Because what about those relatives who just can’t be helped? Y’know, like that aunt who just keeps being a b!tch no matter what you do; no matter how many family meetings and sit-downs–she just can’t be helped, because you and her just see things differently. Well, in that case, I say cut har rass! [drop her ass!]. You see, there’s some people in life who you will never agree with. Why? Because that is one of the beautifully painful complexities of life. Everyone’s brain operates and thinks differently. Yes, we may all share similarities in how we think, but some of us just process things differently, and that’s ok! It is up to us to know when this person is in our lives, and to drop them for our peace of mind.

Now, I am not saying that families should/will be filled with ‘yes men/women.’ New information can always be born from disagreements, for both parties. However, one must acknowledge when they are essentially talking to a brick wall with an individual, so they can cut their losses and move on. And while some family members who fall in this category can be distanced for safe-keeping, some of them can’t! You just have to straight up cut them out of your lives, point blank.

Which brings me to my final point…

Friends Are The Family That We Decide

Five years ago, I learnt this saying from a dear friend of mine, who’s been through more rough patches in his life, than I’d like to count. He told me that family isn’t always what you want it to be, and thus, that’s where your friends come in. You know those movies and tv shows based in places like New York City, where there’s a group of friends that live together and they’re all pursuing their dreams, and they support each other day-in and day-out? Yeah. That’s a family. Now, that family isn’t bound by blood; instead, they are bound by their love and care for one another. This shared affection rivals that of familial love. For it is the expansion of “brother from another mother” and “sister from another mister.”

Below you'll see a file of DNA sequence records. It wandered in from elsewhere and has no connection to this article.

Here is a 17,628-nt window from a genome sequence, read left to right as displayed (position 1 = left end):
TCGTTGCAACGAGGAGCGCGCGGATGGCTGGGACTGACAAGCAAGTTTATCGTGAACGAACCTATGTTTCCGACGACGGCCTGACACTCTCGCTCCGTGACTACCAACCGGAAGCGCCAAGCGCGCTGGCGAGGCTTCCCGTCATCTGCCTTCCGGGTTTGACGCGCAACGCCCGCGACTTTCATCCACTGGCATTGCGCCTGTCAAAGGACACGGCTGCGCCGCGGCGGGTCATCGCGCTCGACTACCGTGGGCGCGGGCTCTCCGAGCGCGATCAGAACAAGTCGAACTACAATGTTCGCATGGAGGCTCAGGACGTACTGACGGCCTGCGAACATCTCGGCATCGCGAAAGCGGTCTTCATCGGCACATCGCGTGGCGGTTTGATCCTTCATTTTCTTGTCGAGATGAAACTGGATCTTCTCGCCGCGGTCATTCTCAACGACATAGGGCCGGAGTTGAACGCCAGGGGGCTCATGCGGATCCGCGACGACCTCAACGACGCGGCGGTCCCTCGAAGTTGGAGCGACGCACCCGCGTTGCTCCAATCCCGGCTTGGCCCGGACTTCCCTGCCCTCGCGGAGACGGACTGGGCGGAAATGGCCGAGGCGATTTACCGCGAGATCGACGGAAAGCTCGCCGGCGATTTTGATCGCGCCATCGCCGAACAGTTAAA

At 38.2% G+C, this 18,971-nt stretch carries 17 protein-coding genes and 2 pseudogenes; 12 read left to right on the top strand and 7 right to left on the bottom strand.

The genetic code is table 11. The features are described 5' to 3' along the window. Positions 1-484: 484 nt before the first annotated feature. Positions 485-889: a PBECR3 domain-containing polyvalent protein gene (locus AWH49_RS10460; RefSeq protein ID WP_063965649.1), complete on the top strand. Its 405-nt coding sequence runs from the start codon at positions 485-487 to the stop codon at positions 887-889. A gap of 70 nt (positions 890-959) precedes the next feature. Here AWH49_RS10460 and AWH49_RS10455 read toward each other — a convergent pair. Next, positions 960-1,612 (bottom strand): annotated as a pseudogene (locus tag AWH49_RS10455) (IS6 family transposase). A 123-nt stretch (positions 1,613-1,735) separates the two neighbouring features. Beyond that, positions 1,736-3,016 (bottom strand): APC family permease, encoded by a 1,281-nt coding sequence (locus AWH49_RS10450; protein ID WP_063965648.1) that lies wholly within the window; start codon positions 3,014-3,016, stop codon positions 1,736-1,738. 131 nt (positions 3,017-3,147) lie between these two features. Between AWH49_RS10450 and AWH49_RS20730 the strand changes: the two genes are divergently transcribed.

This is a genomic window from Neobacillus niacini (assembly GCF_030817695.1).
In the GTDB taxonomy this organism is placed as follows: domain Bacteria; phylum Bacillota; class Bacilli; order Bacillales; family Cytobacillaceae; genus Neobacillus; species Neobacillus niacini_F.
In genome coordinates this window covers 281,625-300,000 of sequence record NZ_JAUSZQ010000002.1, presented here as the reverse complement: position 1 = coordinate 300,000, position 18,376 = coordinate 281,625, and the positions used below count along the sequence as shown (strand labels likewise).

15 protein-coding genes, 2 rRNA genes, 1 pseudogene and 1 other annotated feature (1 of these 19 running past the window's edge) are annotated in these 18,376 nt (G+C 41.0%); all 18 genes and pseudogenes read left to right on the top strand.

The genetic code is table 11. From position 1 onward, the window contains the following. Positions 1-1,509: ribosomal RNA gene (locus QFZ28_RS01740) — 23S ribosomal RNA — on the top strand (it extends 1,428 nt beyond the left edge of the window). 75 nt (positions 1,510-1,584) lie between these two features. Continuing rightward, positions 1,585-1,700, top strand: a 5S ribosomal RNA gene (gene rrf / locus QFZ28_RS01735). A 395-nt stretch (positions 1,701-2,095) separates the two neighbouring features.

During my soon to be 23 years of life, I have met a handful of people who I am more than happy to call my extended family. These are people who I can call upon should/when my own flesh and blood fail me. And for this, I am blessed. Upon writing this post, I unearthed the full version of the “blood is thicker than water” quote; it reads: the blood of the covenant is thicker than the water of the womb.

Thus, proving my point even further.


During this trip, my sisters and I had some impactful emotional moments, where we spoke about our traumas and pains, shed some tears and looked towards a better future not just for each of us, but as a family in general. Some relatives don’t give that many sh!ts about you as you’d like them to, and that is okay. Understand your role within the unit, accept it, and supplement that support elsewhere. Protect your mental (and physical if need be) health at any cost! Therapy isn’t cheap!! 😂

Anyways, that’s it for now. Taf Speaks is back! I can’t wait to crank out more posts where we engage in more discussions. I’ll be resuming my twice a month schedule, starting with September.

As usual: mask-up, get vaccinated and stay safe!

7 thoughts on “Blood vs Water – Which is Thicker?

  1. Wow! I liked this post similar to my recent blog post. Seems like I’m not the only one who comes from a broken sh!ty family after all! Nonetheless, I hope that someday I will have some who can have my back no matter what. And I have theirs too in return. ❤️

    Liked by 1 person

    1. Haha! So many of us are broken homes and know hurtful relatives. Alas, these are the cards we’re dealt and we have to do our best to shine in the dark.

      Thanks for following and commenting! I hope you can find that special someone too 🤗

      Like

    1. Thats also true. I suppose it depends on our definitions of ignore. For some, ignore means to distance themselves, whereas for others, it means to cut off completely.

      Like